The accumulation of primary metabolites (shikimic acid and L-phe) was also influenced by the application of water stress (Table 2). As earlier described, shikimic acid accumulated during the first 12 h of storage in whole carrots showing a higher accumulation those samples treated with water stress (Table 2). Similar observations were reported for Eucalyptus (Warren et al., 2012) and maize (Sicher and Barnaby, 2012), where plants grown under water stress showed higher levels of shikimic acid. Although higher accumulation of shikimic acid was observed at 12 h of storage in water stress treated wholes, the relative expression of DAHP synthase gene, encoding the enzyme that catalyzes the first step in the shikimic acid pathway, was lower than 1.0 during the first 12 h of storage. This observation suggests that although DAHP synthase gene expression decreased as compared to time 0 h samples, the increased levels of shikimic acid observed at 12 h of storage in water stress treated wholes could be related to a direct water stress induced activation of DAHP synthase and other enzymes (3-dehydroquinate synthase and 3-dehydroquinate dehydratase) related with shikimic acid biosynthesis. Likewise, at 12 h of storage the relative expression of EPSP synthase and CMPD genes (involved on the shikimic acid conversion into downstream metabolites needed for aromatic amino acids biosynthesis) was lower in water stress treated wholes as compared to control conditions, in agreement with the higher levels of L-phe detected in the control at 12 h of storage (Table 2).

From 12 to 36 h of storage, shikimic acid content continued to be higher in water stress treated wholes, however its concentration rapidly decrease after 12 h in both samples, and at 48 h of storage no significant difference in shikimic acid content was detected between the control and water stress treated samples. Likewise, during storage of whole carrots, L-phe content was lower in wholes treated with water stress as compared to the control. The substantial shikimic acid decrements observed after 24 h of storage in wholes under water stress, and the lower L-phe levels quantified in these samples, indicates that during storage the production of metabolites needed as a defense toward water stress (i.e., lignin, Figure 2B) was intensified by such stress condition. Therefore, shikimic acid and L-phe utilization rates were higher than their biosynthesis rates in water stress treated wholes as compared to the control. This observation agrees with the relative expression detected for the three primary metabolism related genes evaluated (DAHP synthase, EPSP synthase, and CMPD), which was higher in water stress treated wholes as compared to controls at 48 h of storage, suggesting that the primary metabolism is activated by water stress as a mechanism to support the biosynthesis of secondary metabolites required to produce lignin.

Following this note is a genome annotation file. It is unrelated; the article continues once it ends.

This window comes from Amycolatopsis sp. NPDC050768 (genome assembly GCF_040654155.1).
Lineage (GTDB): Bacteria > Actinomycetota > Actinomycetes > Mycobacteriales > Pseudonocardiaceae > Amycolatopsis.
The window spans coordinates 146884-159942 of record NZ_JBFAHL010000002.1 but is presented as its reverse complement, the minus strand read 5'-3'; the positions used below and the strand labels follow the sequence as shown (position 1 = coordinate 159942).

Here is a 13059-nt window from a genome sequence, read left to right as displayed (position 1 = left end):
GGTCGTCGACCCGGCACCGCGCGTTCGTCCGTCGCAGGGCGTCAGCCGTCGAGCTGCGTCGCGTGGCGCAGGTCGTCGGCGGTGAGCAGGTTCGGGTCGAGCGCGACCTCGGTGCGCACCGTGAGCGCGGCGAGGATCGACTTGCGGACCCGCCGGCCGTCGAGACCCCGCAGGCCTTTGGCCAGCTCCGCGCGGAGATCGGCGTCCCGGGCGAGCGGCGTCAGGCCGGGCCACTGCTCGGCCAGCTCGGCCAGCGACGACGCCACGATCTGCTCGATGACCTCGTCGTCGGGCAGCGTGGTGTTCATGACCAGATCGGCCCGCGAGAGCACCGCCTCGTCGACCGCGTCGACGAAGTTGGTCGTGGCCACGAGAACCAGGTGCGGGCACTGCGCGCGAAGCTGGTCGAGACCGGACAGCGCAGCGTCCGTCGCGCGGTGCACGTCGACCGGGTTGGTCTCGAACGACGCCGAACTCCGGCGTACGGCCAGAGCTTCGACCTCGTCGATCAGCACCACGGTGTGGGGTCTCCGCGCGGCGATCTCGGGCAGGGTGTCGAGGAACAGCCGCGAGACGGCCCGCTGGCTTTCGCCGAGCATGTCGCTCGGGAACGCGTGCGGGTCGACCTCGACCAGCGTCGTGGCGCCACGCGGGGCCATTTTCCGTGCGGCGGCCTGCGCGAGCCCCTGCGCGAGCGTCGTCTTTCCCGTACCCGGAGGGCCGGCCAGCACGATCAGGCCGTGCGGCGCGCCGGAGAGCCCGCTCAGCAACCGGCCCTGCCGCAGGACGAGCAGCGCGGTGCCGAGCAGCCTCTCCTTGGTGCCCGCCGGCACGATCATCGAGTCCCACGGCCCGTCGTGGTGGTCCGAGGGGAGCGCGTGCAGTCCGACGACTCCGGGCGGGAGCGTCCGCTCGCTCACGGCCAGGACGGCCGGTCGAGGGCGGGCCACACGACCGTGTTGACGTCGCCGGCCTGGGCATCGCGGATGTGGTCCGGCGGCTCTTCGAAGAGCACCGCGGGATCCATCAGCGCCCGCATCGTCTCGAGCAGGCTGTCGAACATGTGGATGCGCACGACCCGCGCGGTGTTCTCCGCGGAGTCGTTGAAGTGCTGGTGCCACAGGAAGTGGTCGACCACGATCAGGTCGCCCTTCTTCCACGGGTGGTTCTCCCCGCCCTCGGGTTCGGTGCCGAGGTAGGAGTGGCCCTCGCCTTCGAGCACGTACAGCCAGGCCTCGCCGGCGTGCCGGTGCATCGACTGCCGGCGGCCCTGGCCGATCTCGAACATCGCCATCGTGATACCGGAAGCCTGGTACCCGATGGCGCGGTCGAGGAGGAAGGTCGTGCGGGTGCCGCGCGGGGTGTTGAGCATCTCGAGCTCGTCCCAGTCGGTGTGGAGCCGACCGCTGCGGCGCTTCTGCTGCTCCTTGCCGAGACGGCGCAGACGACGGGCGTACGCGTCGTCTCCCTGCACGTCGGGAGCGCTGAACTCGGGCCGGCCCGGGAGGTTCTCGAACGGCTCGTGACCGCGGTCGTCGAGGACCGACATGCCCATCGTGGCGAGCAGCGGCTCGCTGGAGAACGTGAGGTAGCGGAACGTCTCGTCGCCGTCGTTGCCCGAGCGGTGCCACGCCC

Regarding the effect of wounding stress on the primary metabolism, overall, shredded carrots showed higher relative expression of DAHP synthase, EPSP synthase, and CMPD (Table 1). The wound-induced activation of DAHP synthase and chorismate mutase has been previously reported in Brassica juncea seedlings (Sharma et al., 1999), Arabidopsis thaliana (Keith et al., 1991), carrots (Jacobo-Velázquez et al., 2015), tomato and potato (Dyer et al., 1989). As earlier described, the wound-induced activation of primary metabolism related genes was enhanced when shredded carrots were treated with additional water stress. Although this is the first report in literature evaluating the combined effect of wounding and water stress on the primary metabolism of plants, a previous report in Arabidopsis indicates that many wound-inducible genes are also activated by dehydration (Reymond et al., 2000). Therefore, the higher relative expression of primary metabolism related genes observed in wounded carrots treated with water stress could be related to the pivotal effect that water stress exerts during the plant response to wounding (Reymond et al., 2000).

Wounded carrots showed higher levels of shikimic acid during storage as compared to wholes, showing its highest levels at 24 h of storage (Table 2). Likewise, wounding stress induced a decrement in L-phe content (Table 2). The wound-induced accumulation of shikimic acid in carrots has been previously reported (Becerra-Moreno et al., 2012). This is the first study reporting the effect of wounding on L-phe content in plants. The higher shikimic acid content obtained in wounded plants as compared to whole, match with the higher relative expression of DAHP synthase observed in shredded carrots. However, although CMPD gene was induced by wounding stress, lower L-phe levels were quantified in shredded carrots, suggesting that although L-phe biosynthesis was wound-induced its utilization rate for stress metabolites biosynthesis was higher in wounded carrots, avoiding its accumulation. These observations match with the increases in total phenolics and lignin content detected during storage of wounded carrots (Figure 2).